They do a nice job of those dishes. The yucca pieces looked dry, but turned out to be creamy and tasty. The lasagna with a cream sauce was pleasant though the eggplant could have been softer. The white meat chicken cubes were a bit dry but the corn sauce balanced that.
The caipirinha was refreshing and excellent though it is made with Ku soju because of liquor license limitations. It was actually better than some I’ve had with cachaca.
Outside there was a man playing guitar and a woman singing songs in English and Portuguese. It was lovely, mellow and relaxing … a great way to kick back on a sunny afternoon.
Music outdoor is offered on Friday from 4:30 – 7 and Saturday from 12:30 – 7
More about the café in the next reply …
Brazil Marin was previously just a grocery store located in the Kerner loop. With the move it is primarily a café with a smaller but better chosen selection of Brazilian groceries.
Throughout the day, they are baking fresh trays of Brazilian snacks which are kept warm in a case next to the register. Some snacks include kibe, risole de milo, coxinha de frango, empanada de camaron or beef, enroladinho (hot dogs wrapped in dough). I haven’t seen shrimp empanadas before.
Other desserts in addition to the tray of bon bon sweets include pudin (like flan), quindim (a custard with coconut) and chocolate cake.
They offer an acai bowl with guarana syrup, milk and granola. There is a strawberry version.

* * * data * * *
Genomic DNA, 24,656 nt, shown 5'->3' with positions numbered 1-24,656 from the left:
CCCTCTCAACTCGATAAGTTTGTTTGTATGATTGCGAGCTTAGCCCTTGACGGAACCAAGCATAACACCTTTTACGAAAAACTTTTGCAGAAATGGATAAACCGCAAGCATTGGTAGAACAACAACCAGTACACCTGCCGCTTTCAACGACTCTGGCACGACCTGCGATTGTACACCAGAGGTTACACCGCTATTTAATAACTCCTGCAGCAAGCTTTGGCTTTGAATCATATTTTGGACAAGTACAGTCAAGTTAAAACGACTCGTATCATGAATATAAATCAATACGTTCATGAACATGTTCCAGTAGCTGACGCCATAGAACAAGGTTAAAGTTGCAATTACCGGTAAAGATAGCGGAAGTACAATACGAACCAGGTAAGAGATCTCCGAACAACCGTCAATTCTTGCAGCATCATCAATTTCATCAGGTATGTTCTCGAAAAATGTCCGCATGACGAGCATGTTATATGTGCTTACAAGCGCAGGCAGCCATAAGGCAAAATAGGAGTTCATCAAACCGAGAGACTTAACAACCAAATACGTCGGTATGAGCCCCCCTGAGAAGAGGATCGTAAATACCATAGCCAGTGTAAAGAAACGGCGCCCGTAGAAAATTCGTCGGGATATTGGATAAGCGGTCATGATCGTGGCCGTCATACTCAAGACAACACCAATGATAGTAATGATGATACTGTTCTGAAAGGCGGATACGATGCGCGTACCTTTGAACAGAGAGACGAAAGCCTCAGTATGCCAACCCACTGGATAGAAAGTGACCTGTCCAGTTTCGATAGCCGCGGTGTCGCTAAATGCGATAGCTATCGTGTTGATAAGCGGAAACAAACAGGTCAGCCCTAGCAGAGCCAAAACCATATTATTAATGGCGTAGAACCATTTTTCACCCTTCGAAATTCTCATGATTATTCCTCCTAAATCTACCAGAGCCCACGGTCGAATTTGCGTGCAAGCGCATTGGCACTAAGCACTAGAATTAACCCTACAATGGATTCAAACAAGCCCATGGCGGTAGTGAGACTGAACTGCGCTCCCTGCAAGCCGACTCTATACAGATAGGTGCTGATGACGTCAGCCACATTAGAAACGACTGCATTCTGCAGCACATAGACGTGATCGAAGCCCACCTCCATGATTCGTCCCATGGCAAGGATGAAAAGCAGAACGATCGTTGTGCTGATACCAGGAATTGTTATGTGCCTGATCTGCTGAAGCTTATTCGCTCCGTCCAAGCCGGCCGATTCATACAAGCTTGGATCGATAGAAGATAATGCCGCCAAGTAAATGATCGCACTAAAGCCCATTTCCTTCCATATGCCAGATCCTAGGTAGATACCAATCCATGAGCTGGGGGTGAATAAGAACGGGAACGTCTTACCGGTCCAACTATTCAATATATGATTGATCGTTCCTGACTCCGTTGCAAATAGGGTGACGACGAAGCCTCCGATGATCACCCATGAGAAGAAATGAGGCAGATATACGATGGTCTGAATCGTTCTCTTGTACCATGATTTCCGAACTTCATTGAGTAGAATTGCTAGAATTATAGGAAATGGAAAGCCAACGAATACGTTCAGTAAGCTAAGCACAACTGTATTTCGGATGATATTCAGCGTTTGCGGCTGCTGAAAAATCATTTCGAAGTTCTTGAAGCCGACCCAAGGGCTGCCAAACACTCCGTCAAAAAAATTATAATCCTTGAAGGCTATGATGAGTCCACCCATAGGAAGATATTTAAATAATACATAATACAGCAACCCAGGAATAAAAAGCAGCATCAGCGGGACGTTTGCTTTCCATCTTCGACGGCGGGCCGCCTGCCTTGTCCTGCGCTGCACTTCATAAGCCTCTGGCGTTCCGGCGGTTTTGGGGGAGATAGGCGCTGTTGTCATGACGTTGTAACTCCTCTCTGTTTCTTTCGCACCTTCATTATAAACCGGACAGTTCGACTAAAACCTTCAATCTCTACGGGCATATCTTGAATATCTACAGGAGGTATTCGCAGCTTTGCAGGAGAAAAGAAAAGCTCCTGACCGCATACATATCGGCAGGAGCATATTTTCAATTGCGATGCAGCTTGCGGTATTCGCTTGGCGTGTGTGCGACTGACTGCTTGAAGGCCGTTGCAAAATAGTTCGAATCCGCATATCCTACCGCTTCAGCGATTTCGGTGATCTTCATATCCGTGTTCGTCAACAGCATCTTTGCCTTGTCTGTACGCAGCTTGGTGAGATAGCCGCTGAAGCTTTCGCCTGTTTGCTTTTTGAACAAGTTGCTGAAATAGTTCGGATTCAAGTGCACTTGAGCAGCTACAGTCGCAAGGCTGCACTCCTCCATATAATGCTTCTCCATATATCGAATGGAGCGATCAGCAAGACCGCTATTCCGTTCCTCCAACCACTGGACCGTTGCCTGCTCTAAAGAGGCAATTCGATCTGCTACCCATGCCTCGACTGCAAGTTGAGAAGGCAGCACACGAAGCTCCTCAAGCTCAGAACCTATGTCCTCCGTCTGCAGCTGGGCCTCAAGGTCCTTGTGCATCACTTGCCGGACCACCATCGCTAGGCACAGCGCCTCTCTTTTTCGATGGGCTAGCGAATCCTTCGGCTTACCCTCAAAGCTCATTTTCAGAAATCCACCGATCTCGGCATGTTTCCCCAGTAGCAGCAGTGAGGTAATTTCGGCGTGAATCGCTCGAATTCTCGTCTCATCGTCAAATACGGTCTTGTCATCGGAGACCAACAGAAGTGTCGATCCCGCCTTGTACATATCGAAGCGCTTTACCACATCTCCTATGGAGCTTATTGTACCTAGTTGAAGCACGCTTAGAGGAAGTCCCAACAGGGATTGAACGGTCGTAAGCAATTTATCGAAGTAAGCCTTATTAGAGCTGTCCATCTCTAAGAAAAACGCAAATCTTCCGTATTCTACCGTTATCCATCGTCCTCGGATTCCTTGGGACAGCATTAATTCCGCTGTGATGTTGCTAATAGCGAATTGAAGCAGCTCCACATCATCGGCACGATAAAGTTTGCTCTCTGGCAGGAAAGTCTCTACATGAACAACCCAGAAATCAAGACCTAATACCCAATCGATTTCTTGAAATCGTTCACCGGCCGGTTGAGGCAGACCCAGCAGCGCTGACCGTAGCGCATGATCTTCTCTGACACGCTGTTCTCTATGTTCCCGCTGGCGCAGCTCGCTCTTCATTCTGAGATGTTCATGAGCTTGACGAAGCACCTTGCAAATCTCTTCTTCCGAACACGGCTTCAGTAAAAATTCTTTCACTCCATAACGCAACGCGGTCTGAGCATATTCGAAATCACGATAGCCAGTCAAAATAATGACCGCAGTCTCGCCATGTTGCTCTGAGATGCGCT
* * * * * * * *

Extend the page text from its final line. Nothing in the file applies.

There are a half dozen Paninis served with a small salad and a choice of jack cheese, cheddar, or Brazilian queijo minas.
They include bauru (ham, cheese, tomatoes, and oregano), ham & cheese, veggie, turkey or chicken breast and tuna. More on a the bauru
There are lots of juices many of them made with frozen Brazilian fruit such as acai, acerola, caja, cupaucu, graviola, siriguela, umbu.
Other juices include banana, coconut, guava, mango, melon, papaya, passion fruit, pineapple, strawberry, orange and tamarind
There are some specialty blended drinks named after places in Brazil such as the Corcovada – acerola, mango, orange and carrots. There is a choice of blending with milk, yogurt or soy milk.
There are four wooden café tables and a two-seat marble bar. Out side in an area shared by a few other businesses there are a half dozen patio tables.
In addition to shelves of groceries on the back walls, there is a freezer with frozen meats, Toscana linguica veggies and other items. Next to it is a cooler with beer, beverages, salt cod, cheese. They have at least three types of catupiry cheese.
Beverages include Skol Brazilian beer and Guarana soda
They have a few dozen Brazilian DVDs for rental and some CDs. You can also buy a bikini and sandals.
I loved reading this and also your other info re Brazilian food and feijoada in particular. We have an apt in Rio and I really miss occasional feijoado (about every three weeks was often as I could eat it.) When next in the Bay Area, we'll check some of these out.